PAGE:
FIFA’s World Cup Ban Plan To Stop European Super League
fter reports emerged of Europe’s top football clubs planning to create a European super league to offset the financial losses of the COVID-19 pandemic, global governing body FIFA, along with its six confederations, have announced their opposition to the potential new competition.
FIFA and its six continental confederations signed a joint statement indicating any player or club involved would not be allowed to participate in any international competition organised by FIFA or their respective confederation, including the FIFA World Cup.
In a joint statement, the group said: “In light of recent media speculation about the creation of a close European ‘super league’ by some European clubs, FIFA and the six confederations once again would like to reiterate and strongly emphasise that such a competition would not be recognised by either FIFA or the respective confederation.”
“Any club or player involved in such a competition would be as a consequence not be allowed to participate in any competition organised by FIFA or their respective confederation.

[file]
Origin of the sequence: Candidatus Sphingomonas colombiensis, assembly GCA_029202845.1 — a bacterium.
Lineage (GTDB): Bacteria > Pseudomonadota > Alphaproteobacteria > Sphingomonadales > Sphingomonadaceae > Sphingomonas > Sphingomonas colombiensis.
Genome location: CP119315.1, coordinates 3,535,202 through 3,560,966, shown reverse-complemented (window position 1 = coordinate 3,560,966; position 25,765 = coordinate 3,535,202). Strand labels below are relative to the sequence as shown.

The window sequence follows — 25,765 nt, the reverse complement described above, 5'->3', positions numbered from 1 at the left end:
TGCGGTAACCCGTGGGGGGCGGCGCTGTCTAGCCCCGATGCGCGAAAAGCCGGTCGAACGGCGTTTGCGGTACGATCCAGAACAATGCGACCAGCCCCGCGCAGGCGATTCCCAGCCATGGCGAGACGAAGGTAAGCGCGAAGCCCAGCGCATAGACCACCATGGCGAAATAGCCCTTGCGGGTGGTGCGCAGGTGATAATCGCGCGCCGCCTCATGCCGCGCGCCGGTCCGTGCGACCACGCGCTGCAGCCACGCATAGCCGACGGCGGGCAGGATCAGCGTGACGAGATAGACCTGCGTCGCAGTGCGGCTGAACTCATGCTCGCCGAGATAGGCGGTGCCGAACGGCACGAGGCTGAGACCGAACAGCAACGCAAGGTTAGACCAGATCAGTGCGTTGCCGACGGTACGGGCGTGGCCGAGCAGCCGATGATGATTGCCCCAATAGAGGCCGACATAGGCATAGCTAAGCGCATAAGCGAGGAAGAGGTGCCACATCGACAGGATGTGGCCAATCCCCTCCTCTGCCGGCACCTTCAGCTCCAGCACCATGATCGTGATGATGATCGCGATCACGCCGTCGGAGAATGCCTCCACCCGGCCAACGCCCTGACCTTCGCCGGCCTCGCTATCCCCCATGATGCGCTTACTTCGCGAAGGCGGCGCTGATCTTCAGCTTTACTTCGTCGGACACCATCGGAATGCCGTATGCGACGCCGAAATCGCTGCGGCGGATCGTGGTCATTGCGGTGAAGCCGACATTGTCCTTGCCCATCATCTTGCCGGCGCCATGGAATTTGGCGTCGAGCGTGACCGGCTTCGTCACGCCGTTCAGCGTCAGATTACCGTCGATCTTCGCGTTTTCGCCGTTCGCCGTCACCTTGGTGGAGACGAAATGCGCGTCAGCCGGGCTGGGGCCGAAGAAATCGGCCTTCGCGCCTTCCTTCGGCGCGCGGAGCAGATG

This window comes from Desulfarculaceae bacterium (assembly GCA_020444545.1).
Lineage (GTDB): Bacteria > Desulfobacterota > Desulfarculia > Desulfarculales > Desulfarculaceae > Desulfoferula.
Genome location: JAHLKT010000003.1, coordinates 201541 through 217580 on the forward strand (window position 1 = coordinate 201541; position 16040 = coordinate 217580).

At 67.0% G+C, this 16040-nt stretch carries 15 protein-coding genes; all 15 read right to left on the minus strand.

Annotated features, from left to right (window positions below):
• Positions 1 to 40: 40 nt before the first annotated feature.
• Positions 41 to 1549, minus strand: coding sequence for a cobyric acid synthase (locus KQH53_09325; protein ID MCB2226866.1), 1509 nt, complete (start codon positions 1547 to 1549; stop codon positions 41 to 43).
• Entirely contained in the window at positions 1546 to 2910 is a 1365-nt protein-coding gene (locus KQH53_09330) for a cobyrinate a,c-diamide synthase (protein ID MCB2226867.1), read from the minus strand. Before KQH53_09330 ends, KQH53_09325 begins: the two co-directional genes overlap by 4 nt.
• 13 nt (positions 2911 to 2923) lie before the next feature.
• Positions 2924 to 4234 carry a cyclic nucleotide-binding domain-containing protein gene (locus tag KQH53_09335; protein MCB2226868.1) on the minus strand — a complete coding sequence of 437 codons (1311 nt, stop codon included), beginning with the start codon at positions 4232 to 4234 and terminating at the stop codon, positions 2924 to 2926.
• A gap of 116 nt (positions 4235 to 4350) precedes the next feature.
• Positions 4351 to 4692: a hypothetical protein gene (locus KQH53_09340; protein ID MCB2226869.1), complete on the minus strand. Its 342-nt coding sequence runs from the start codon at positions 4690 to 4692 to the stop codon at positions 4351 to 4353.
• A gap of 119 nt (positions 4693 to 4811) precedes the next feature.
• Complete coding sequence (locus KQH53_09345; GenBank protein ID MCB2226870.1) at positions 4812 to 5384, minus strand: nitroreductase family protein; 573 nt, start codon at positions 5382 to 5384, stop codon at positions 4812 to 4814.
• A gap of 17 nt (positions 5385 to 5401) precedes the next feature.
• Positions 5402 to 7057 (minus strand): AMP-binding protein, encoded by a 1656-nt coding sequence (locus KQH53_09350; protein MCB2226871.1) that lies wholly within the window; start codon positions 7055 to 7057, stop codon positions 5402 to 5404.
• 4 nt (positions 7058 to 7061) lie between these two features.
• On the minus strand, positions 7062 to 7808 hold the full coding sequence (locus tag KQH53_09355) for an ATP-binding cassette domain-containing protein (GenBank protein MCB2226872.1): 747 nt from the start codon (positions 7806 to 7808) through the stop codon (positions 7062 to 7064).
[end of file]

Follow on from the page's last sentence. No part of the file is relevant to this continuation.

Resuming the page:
“The universal principles of sporting merit, solidarity, promotion and regulation, and subsidiarity are the foundation of the football pyramid that ensures football’s global success and are, as such, enshrined in the FIFA and confederation statutes.
“Football has a long and successful history thanks to these principles.
“Participation in global and continental competitions should always be won on the pitch,” the statement read.
The statement was signed by FIFA president, Gianni Infantino, along with the heads of all six continental confederations including UEFA.
The statement also discussed plans to expand the FIFA Club World Cup to 24 teams, with the postponed 2020 FIFA Club World Cup set to take place in February in Qatar.
“As per the FIFA and confederation statutes, all competitions should be organised or recognised by the relevant body at their respective level, by FIFA at the global level and by the confederations at the continental level,” the FIFA statement said.
“In this respect, the confederations recognise the FIFA Club World Cup, in its current and new format, as the only worldwide club competition while FIFA recognised the club competitions organised by the confederations as the only club continental competitions,” the statement said.
Following the statement, reports emerged top European clubs believed the concept of banning players from international competitions would be difficult due to a recent European legal case, however this was followed by European commission vice-president, Margaritis Schinas, saying: “The European way of life is not compatible with European football being reserved for the rich and powerful.”
To read more about the plans for the creation of the European Super League, and what it would mean for Europe’s top clubs, as well as lower-level clubs, click here.